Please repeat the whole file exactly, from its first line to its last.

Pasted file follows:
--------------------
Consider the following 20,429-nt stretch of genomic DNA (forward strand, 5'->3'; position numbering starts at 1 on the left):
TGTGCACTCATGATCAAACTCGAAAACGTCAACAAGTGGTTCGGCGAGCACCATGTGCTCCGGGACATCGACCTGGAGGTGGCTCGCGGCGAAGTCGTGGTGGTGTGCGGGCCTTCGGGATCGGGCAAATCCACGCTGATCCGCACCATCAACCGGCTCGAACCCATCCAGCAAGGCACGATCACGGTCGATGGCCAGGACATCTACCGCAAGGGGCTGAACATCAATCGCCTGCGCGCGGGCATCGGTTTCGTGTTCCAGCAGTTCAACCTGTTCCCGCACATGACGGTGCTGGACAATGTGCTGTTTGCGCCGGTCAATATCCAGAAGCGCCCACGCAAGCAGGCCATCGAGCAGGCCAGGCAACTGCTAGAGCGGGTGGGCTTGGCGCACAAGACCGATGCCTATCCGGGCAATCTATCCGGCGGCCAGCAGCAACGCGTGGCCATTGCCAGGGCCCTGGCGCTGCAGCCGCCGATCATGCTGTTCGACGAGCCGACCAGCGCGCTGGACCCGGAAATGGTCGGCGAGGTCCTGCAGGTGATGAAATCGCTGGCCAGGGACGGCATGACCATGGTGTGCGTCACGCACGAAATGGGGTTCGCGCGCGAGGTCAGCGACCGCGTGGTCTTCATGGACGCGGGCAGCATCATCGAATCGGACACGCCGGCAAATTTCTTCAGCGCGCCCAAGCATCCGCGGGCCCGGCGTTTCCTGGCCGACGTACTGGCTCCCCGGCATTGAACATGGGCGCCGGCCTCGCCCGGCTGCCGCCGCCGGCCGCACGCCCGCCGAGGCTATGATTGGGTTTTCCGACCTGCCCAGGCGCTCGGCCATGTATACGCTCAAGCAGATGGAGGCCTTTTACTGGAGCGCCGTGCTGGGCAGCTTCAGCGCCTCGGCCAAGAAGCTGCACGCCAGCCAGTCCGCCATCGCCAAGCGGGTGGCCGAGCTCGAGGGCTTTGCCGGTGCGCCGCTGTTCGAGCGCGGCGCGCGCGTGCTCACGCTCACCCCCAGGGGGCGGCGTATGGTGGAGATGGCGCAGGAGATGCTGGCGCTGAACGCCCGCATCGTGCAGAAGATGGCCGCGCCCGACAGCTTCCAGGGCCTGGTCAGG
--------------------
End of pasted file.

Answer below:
Consider the following 20,429-nt stretch of genomic DNA (forward strand, 5'->3'; position numbering starts at 1 on the left):
TGTGCACTCATGATCAAACTCGAAAACGTCAACAAGTGGTTCGGCGAGCACCATGTGCTCCGGGACATCGACCTGGAGGTGGCTCGCGGCGAAGTCGTGGTGGTGTGCGGGCCTTCGGGATCGGGCAAATCCACGCTGATCCGCACCATCAACCGGCTCGAACCCATCCAGCAAGGCACGATCACGGTCGATGGCCAGGACATCTACCGCAAGGGGCTGAACATCAATCGCCTGCGCGCGGGCATCGGTTTCGTGTTCCAGCAGTTCAACCTGTTCCCGCACATGACGGTGCTGGACAATGTGCTGTTTGCGCCGGTCAATATCCAGAAGCGCCCACGCAAGCAGGCCATCGAGCAGGCCAGGCAACTGCTAGAGCGGGTGGGCTTGGCGCACAAGACCGATGCCTATCCGGGCAATCTATCCGGCGGCCAGCAGCAACGCGTGGCCATTGCCAGGGCCCTGGCGCTGCAGCCGCCGATCATGCTGTTCGACGAGCCGACCAGCGCGCTGGACCCGGAAATGGTCGGCGAGGTCCTGCAGGTGATGAAATCGCTGGCCAGGGACGGCATGACCATGGTGTGCGTCACGCACGAAATGGGGTTCGCGCGCGAGGTCAGCGACCGCGTGGTCTTCATGGACGCGGGCAGCATCATCGAATCGGACACGCCGGCAAATTTCTTCAGCGCGCCCAAGCATCCGCGGGCCCGGCGTTTCCTGGCCGACGTACTGGCTCCCCGGCATTGAACATGGGCGCCGGCCTCGCCCGGCTGCCGCCGCCGGCCGCACGCCCGCCGAGGCTATGATTGGGTTTTCCGACCTGCCCAGGCGCTCGGCCATGTATACGCTCAAGCAGATGGAGGCCTTTTACTGGAGCGCCGTGCTGGGCAGCTTCAGCGCCTCGGCCAAGAAGCTGCACGCCAGCCAGTCCGCCATCGCCAAGCGGGTGGCCGAGCTCGAGGGCTTTGCCGGTGCGCCGCTGTTCGAGCGCGGCGCGCGCGTGCTCACGCTCACCCCCAGGGGGCGGCGTATGGTGGAGATGGCGCAGGAGATGCTGGCGCTGAACGCCCGCATCGTGCAGAAGATGGCCGCGCCCGACAGCTTCCAGGGCCTGGTCAGG